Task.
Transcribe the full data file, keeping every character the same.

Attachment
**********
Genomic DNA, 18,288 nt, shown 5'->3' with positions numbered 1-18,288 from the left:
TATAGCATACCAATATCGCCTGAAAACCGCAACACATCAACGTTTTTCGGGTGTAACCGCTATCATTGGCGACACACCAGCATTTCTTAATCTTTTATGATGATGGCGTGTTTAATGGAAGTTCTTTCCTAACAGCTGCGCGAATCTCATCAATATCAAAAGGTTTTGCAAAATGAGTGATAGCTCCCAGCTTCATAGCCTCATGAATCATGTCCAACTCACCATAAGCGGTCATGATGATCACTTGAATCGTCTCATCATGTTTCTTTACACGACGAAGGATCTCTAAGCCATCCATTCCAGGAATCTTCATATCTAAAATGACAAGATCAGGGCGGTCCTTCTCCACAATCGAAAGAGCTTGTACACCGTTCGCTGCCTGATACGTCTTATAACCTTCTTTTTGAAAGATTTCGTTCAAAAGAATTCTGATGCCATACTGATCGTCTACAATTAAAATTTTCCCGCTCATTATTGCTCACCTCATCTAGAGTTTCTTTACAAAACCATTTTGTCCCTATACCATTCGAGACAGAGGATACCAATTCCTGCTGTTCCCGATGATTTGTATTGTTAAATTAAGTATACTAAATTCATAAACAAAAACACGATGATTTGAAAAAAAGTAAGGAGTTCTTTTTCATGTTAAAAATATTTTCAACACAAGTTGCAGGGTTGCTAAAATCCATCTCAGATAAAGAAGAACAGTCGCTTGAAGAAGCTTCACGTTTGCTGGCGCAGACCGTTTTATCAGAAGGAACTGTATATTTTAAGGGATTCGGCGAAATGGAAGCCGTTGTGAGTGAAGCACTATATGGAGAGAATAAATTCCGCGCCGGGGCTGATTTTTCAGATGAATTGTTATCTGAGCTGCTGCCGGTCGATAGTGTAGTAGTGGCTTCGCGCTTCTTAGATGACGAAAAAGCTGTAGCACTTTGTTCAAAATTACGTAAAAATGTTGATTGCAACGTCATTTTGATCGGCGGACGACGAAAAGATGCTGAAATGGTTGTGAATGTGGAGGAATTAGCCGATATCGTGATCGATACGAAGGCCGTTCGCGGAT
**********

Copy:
Genomic DNA, 18,288 nt, shown 5'->3' with positions numbered 1-18,288 from the left:
TATAGCATACCAATATCGCCTGAAAACCGCAACACATCAACGTTTTTCGGGTGTAACCGCTATCATTGGCGACACACCAGCATTTCTTAATCTTTTATGATGATGGCGTGTTTAATGGAAGTTCTTTCCTAACAGCTGCGCGAATCTCATCAATATCAAAAGGTTTTGCAAAATGAGTGATAGCTCCCAGCTTCATAGCCTCATGAATCATGTCCAACTCACCATAAGCGGTCATGATGATCACTTGAATCGTCTCATCATGTTTCTTTACACGACGAAGGATCTCTAAGCCATCCATTCCAGGAATCTTCATATCTAAAATGACAAGATCAGGGCGGTCCTTCTCCACAATCGAAAGAGCTTGTACACCGTTCGCTGCCTGATACGTCTTATAACCTTCTTTTTGAAAGATTTCGTTCAAAAGAATTCTGATGCCATACTGATCGTCTACAATTAAAATTTTCCCGCTCATTATTGCTCACCTCATCTAGAGTTTCTTTACAAAACCATTTTGTCCCTATACCATTCGAGACAGAGGATACCAATTCCTGCTGTTCCCGATGATTTGTATTGTTAAATTAAGTATACTAAATTCATAAACAAAAACACGATGATTTGAAAAAAAGTAAGGAGTTCTTTTTCATGTTAAAAATATTTTCAACACAAGTTGCAGGGTTGCTAAAATCCATCTCAGATAAAGAAGAACAGTCGCTTGAAGAAGCTTCACGTTTGCTGGCGCAGACCGTTTTATCAGAAGGAACTGTATATTTTAAGGGATTCGGCGAAATGGAAGCCGTTGTGAGTGAAGCACTATATGGAGAGAATAAATTCCGCGCCGGGGCTGATTTTTCAGATGAATTGTTATCTGAGCTGCTGCCGGTCGATAGTGTAGTAGTGGCTTCGCGCTTCTTAGATGACGAAAAAGCTGTAGCACTTTGTTCAAAATTACGTAAAAATGTTGATTGCAACGTCATTTTGATCGGCGGACGACGAAAAGATGCTGAAATGGTTGTGAATGTGGAGGAATTAGCCGATATCGTGATCGATACGAAGGCCGTTCGCGGAT